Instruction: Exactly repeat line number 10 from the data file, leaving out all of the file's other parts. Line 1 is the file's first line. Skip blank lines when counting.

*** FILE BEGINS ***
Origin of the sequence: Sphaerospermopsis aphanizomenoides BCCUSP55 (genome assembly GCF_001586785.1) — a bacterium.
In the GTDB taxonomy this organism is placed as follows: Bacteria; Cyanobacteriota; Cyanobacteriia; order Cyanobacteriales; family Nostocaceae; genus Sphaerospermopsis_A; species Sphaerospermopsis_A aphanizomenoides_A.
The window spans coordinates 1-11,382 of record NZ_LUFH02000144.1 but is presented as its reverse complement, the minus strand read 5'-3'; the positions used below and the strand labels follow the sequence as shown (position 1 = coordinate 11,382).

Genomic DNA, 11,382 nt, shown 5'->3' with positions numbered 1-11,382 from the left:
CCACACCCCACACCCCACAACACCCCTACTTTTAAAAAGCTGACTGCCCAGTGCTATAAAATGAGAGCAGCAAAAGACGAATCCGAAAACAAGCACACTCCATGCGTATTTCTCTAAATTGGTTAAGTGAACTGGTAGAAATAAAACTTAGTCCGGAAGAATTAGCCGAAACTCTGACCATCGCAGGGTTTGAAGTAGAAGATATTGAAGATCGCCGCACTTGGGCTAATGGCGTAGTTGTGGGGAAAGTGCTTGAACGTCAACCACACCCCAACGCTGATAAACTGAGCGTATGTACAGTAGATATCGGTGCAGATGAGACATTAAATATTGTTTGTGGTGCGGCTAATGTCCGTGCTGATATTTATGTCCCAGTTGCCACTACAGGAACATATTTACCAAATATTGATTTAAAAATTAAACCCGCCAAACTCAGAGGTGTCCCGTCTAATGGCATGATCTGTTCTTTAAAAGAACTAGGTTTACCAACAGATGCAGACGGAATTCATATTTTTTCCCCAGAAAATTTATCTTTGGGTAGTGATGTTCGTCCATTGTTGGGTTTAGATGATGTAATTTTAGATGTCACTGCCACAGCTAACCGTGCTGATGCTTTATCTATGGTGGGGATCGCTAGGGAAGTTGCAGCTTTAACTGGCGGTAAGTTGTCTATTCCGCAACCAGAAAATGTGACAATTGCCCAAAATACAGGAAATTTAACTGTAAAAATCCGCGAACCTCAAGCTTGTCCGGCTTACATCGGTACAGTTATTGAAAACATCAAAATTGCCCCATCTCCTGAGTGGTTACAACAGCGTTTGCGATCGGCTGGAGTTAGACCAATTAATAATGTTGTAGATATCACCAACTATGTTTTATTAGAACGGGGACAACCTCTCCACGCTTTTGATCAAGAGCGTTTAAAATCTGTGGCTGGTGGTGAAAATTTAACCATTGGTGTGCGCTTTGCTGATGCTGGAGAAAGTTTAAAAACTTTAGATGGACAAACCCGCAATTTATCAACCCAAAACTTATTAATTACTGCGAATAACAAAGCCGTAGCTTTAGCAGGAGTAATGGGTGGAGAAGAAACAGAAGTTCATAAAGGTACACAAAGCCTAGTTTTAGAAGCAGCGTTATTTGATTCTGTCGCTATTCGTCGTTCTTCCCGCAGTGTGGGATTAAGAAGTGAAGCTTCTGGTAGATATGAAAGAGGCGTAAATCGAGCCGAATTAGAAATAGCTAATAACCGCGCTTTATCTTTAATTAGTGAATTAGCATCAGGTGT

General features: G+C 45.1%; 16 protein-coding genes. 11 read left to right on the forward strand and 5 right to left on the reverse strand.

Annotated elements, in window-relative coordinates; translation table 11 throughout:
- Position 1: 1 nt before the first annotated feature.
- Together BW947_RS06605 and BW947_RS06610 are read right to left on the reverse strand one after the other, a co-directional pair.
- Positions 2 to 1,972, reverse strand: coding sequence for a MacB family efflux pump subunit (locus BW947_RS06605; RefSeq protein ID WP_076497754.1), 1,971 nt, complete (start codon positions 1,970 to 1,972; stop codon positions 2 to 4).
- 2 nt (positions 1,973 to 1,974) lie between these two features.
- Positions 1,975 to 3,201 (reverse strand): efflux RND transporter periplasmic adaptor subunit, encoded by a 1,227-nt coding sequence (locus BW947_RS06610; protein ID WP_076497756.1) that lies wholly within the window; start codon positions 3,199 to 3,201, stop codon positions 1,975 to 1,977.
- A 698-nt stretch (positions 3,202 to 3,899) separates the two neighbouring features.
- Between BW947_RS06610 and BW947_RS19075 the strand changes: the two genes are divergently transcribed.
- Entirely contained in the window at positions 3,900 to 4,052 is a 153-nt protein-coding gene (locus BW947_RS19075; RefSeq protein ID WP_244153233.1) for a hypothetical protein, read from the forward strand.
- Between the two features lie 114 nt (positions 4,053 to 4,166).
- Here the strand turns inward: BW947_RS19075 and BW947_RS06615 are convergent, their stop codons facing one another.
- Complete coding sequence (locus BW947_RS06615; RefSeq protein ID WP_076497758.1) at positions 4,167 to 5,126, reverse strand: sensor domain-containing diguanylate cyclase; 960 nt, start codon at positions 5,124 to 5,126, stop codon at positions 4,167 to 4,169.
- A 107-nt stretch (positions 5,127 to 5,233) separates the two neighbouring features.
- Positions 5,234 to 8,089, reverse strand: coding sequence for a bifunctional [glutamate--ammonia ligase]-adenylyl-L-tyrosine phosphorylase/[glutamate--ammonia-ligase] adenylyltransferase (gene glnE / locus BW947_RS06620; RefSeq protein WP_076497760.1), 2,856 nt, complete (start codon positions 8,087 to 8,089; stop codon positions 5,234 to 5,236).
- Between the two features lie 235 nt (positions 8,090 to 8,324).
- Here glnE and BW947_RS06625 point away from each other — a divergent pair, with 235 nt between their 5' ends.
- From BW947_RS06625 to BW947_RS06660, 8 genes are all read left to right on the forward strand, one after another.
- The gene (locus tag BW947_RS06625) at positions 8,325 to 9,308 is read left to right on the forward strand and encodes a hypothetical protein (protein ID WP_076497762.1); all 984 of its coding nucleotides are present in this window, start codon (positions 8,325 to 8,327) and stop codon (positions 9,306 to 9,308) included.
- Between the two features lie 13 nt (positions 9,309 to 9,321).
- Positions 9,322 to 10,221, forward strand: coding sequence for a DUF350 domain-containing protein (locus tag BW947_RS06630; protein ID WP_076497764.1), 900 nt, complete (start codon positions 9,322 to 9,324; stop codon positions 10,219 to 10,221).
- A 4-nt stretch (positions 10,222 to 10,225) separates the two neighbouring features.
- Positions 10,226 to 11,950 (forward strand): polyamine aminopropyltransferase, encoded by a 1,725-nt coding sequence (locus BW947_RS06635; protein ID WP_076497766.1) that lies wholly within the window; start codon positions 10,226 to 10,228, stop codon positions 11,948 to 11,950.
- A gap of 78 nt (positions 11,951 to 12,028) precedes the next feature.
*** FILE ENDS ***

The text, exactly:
- Positions 2 to 1,972, reverse strand: coding sequence for a MacB family efflux pump subunit (locus BW947_RS06605; RefSeq protein ID WP_076497754.1), 1,971 nt, complete (start codon positions 1,970 to 1,972; stop codon positions 2 to 4).